Taking on the Tech Giants at The World Transformed

« Speaking

I chaired this session on tech giants at The World Transformed in Liverpool on September 25, 2018. The panel featured the following speakers, in order of appearance:

Below is the prepared statement of my opening remarks and my questions for the speakers (edited for clarity). I had planned to record the session, but the quality of my recording turned out to be subpar, so unfortunately the speakers’ answers are lost to the digital ether (I did my best to add links to relevant articles where possible).

Opening remarks

I’m Wendy Liu, and I’ll be your chair today. I’m a software developer and former startup founder who became very disillusioned with the startup world and the tech industry at large. Luckily, in the process of trying to better understand the tech industry, I discovered the left, and now I mostly write about the political economy of tech and why we need to abolish Silicon Valley. You can read my writing in various UK-based left publications including New Socialist, Notes From Below, Novara Media, and the recently-launched Tribune.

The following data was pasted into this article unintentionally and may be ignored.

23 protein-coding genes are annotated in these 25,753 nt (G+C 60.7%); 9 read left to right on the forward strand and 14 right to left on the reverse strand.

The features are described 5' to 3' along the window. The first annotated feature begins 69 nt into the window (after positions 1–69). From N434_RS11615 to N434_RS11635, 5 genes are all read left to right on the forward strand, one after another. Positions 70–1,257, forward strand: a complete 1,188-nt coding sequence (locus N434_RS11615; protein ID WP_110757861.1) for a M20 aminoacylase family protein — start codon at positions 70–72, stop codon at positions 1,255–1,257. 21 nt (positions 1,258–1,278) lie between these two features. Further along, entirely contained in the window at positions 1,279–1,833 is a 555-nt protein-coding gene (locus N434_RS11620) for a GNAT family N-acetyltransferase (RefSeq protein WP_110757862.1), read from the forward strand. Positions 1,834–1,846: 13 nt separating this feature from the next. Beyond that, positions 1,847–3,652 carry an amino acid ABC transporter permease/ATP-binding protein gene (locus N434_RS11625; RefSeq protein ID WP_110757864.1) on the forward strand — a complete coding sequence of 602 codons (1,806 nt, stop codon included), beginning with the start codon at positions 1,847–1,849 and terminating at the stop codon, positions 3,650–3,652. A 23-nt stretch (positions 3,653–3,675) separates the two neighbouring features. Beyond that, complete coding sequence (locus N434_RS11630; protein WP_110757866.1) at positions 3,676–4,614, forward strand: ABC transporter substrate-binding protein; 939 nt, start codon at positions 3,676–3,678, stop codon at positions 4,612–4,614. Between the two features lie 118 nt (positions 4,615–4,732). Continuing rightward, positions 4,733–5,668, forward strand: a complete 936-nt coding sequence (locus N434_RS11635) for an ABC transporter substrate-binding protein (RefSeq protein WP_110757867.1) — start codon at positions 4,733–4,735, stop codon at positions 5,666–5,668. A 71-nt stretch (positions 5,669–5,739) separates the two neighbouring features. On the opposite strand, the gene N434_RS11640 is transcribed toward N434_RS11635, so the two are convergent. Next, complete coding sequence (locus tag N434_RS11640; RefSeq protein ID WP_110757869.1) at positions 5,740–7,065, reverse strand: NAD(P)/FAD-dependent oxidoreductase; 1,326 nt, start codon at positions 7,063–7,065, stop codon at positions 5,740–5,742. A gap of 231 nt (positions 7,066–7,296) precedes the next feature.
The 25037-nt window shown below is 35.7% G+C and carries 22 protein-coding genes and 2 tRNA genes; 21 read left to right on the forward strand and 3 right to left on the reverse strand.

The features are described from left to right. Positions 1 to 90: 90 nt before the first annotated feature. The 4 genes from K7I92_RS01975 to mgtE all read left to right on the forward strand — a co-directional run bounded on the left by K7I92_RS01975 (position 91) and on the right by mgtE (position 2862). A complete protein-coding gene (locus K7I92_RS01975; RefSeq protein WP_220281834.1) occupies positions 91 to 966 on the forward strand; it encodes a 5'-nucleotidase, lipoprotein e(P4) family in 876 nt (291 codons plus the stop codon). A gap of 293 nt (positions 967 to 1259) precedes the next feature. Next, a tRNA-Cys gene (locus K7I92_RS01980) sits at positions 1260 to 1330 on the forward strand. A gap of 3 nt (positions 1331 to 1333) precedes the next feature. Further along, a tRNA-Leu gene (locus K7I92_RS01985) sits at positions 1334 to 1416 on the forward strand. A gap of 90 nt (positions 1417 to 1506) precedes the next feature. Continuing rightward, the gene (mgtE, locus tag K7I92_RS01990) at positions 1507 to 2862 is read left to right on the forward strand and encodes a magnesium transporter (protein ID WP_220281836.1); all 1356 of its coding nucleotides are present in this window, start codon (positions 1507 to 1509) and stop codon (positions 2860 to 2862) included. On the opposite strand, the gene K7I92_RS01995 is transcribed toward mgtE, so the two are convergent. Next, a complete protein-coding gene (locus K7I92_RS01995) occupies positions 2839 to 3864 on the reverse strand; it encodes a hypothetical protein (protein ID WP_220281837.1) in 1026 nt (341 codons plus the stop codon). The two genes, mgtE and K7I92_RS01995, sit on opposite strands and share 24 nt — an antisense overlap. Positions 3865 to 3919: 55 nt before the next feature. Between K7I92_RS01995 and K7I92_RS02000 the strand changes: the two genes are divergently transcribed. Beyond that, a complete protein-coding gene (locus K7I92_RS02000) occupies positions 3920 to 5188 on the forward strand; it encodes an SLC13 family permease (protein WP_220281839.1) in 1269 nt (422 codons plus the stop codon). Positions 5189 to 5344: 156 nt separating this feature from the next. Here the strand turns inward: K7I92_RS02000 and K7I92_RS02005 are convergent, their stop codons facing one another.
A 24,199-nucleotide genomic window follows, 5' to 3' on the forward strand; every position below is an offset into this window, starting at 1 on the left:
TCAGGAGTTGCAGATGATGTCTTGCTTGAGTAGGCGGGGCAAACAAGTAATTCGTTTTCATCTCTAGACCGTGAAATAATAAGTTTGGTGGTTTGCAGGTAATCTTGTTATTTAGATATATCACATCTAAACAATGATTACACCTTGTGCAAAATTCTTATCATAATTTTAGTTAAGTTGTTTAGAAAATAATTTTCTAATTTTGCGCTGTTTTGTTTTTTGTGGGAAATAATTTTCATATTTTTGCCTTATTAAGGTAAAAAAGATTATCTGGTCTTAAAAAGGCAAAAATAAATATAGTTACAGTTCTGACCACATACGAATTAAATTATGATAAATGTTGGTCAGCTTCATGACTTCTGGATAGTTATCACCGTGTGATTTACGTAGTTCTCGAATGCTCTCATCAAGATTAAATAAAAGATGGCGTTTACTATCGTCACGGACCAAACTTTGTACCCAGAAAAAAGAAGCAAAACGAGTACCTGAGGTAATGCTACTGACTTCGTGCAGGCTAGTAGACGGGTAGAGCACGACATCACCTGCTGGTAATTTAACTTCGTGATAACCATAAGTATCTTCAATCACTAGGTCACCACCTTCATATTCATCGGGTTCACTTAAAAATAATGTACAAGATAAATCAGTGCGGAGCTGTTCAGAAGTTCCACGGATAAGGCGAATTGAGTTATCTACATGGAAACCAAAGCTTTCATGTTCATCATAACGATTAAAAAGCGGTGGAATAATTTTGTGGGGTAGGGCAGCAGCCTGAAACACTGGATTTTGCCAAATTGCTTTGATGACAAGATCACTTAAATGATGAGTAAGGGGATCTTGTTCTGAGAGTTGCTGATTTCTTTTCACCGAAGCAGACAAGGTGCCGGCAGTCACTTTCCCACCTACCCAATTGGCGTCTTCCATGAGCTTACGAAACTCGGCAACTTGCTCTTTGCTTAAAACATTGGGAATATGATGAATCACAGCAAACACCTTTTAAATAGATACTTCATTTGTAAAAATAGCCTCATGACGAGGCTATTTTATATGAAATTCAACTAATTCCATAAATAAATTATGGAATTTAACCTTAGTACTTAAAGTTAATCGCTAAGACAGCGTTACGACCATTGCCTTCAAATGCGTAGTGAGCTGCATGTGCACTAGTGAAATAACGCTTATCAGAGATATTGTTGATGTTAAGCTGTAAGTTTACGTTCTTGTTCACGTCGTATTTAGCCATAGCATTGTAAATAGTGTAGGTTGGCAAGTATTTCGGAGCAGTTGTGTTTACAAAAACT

The format of this session will be a little different from typical sessions at TWT. Instead of prepared remarks from each speaker, it’ll be more of a casual conversation, with lots of back & forth. I’ll start by giving a primer to what this session is about, then I’ll ask each speaker a few targeted questions about their experience, and then I’ll open it up to the floor.